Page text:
The Great Horde

15 Nov

I also, on occasion, teach adult Sunday school. Last weekend I taught part 1 of 2 on 2 Chronicles 20. I had no idea at that time how appropriate this lesson would become in the week ahead. My brave band of paras and I bravely stand against a horde of responsibilities and insensitive bureaucrats and administrators who seem bent on crushing us.

Well….maybe not so brave. For the past week, I have not even wanted to go to sleep, because I knew that as soon as I closed my eyes, I would awake to a new day of being crushed. And so it was, as some of my paras were out for all sorts of reasons and I had substitutes who courageously tried to soldier on with me. But by Friday, my back was positively aching from all the extra lifting.

In 2 Chronicles 20, the king of Judah, Jehoshaphat, is threatened by not 1, not 2 but 3 separate armies who have joined together against him. He gathered the people and cried out:

“O Lord, God of our fathers, are you not God in heaven? You rule over all the kingdoms of the nations. In your hand are power and might, so that none is able to withstand you. 7 Did you not, our God, drive out the inhabitants of this land before your people Israel, and give it forever to the descendants of Abraham your friend? 8 And they have lived in it and have built for you in it a sanctuary for your name, saying, 9 ‘If disaster comes upon us, the sword, judgment, or pestilence, or famine, we will stand before this house and before you—for your name is in this house—and cry out to you in our affliction, and you will hear and save.’ 10 And now behold, the men of Ammon and Moab and Mount Seir, whom you would not let Israel invade when they came from the land of Egypt, and whom they avoided and did not destroy— 11 behold, they reward us by coming to drive us out of your possession, which you have given us to inherit. 12 O our God, will you not execute judgment on them? For we are powerless against this great horde that is coming against us. We do not know what to do, but our eyes are on you.”

That last verse totally resonated with me and where we are. I was told not to send any letters to parents until they are approved. Therefore I’m giving up on that, although those letters do chronicle past and current problems. No, I will call or talk to parents in person. It’s time for some parent involvement. Trouble is, the school doesn’t really like such involvement. But outside of that, I must not fret, worry and sweat it. I was told that nothing would change unless something bad happens. But it’s my job to ensure that nothing does happen. And we will hold the line. Fortunately, Jehoshaphat was not left dangling and neither are we, for a the spirit of the Lord came upon Jahaziel:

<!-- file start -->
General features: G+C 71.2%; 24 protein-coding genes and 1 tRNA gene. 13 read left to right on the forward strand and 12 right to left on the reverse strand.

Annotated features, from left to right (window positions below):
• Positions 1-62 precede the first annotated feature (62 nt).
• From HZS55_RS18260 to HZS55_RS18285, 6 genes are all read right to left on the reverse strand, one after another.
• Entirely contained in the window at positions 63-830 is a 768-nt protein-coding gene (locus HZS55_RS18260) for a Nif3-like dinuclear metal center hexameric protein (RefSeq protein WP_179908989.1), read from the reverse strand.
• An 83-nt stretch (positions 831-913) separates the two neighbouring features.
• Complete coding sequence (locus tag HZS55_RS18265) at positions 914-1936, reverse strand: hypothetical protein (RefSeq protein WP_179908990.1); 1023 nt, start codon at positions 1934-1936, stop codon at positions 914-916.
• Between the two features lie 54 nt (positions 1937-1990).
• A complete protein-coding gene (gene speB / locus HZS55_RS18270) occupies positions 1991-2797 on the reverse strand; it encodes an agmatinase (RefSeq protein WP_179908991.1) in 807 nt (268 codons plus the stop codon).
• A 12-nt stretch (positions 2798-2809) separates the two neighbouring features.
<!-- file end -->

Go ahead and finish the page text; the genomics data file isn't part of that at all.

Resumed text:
15 And he said, “Listen, all Judah and inhabitants of Jerusalem and King Jehoshaphat: Thus says the Lord to you, ‘Do not be afraid and do not be dismayed at this great horde, for the battle is not yours but God’s. 16 Tomorrow go down against them. Behold, they will come up by the ascent of Ziz. You will find them at the end of the valley, east of the wilderness of Jeruel. 17 You will not need to fight in this battle. Stand firm, hold your position, and see the salvation of the Lord on your behalf, O Judah and Jerusalem.’ Do not be afraid and do not be dismayed. Tomorrow go out against them, and the Lord will be with you.”

And so it turns out that not a shot was fired from Judah in anger. The invading armies turned on each other and wiped themselves out! It took 3 days for the people of Judah to carry the plunder from the enemy camps.

So tomorrow, I’m going to face the horde and trust that God is with us.

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2 Responses to “The Great Horde”

  1. Terri November 16, 2009 at 7:24 am #

    When we are facing daunting, and at times hopeless circumstances , it is easy to forget that the Lord is bigger than all of these “problems”. I’m praying for you and your paras today, Daniel!

  2. Daniel Dage November 16, 2009 at 8:16 pm #

    Thank you for the kind and encouraging words and your prayers. If nothing else, this experience is teaching me how to rely less on my own strength and more on God’s. And that does bring a sort of redemption to such experiences.

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